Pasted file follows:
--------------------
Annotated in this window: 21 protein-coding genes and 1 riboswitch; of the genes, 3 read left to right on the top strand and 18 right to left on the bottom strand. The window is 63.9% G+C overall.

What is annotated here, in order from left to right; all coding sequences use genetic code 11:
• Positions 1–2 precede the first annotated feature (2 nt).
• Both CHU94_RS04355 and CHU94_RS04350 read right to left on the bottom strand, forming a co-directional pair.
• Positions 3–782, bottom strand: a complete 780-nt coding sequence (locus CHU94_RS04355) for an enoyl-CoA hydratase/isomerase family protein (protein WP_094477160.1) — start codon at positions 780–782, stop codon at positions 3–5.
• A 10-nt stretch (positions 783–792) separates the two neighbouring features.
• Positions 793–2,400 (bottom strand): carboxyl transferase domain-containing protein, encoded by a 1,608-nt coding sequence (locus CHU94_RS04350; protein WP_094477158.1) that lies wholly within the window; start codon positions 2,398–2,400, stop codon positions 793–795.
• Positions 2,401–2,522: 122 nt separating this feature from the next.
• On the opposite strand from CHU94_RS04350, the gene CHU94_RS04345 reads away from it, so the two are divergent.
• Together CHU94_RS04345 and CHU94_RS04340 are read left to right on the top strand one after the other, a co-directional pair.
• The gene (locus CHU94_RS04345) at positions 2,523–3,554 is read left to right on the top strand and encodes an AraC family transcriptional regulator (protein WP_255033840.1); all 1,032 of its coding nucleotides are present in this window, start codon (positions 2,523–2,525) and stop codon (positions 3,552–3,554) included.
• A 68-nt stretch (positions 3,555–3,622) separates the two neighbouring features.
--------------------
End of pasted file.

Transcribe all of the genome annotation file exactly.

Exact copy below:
Annotated in this window: 21 protein-coding genes and 1 riboswitch; of the genes, 3 read left to right on the top strand and 18 right to left on the bottom strand. The window is 63.9% G+C overall.

What is annotated here, in order from left to right; all coding sequences use genetic code 11:
• Positions 1–2 precede the first annotated feature (2 nt).
• Both CHU94_RS04355 and CHU94_RS04350 read right to left on the bottom strand, forming a co-directional pair.
• Positions 3–782, bottom strand: a complete 780-nt coding sequence (locus CHU94_RS04355) for an enoyl-CoA hydratase/isomerase family protein (protein WP_094477160.1) — start codon at positions 780–782, stop codon at positions 3–5.
• A 10-nt stretch (positions 783–792) separates the two neighbouring features.
• Positions 793–2,400 (bottom strand): carboxyl transferase domain-containing protein, encoded by a 1,608-nt coding sequence (locus CHU94_RS04350; protein WP_094477158.1) that lies wholly within the window; start codon positions 2,398–2,400, stop codon positions 793–795.
• Positions 2,401–2,522: 122 nt separating this feature from the next.
• On the opposite strand from CHU94_RS04350, the gene CHU94_RS04345 reads away from it, so the two are divergent.
• Together CHU94_RS04345 and CHU94_RS04340 are read left to right on the top strand one after the other, a co-directional pair.
• The gene (locus CHU94_RS04345) at positions 2,523–3,554 is read left to right on the top strand and encodes an AraC family transcriptional regulator (protein WP_255033840.1); all 1,032 of its coding nucleotides are present in this window, start codon (positions 2,523–2,525) and stop codon (positions 3,552–3,554) included.
• A 68-nt stretch (positions 3,555–3,622) separates the two neighbouring features.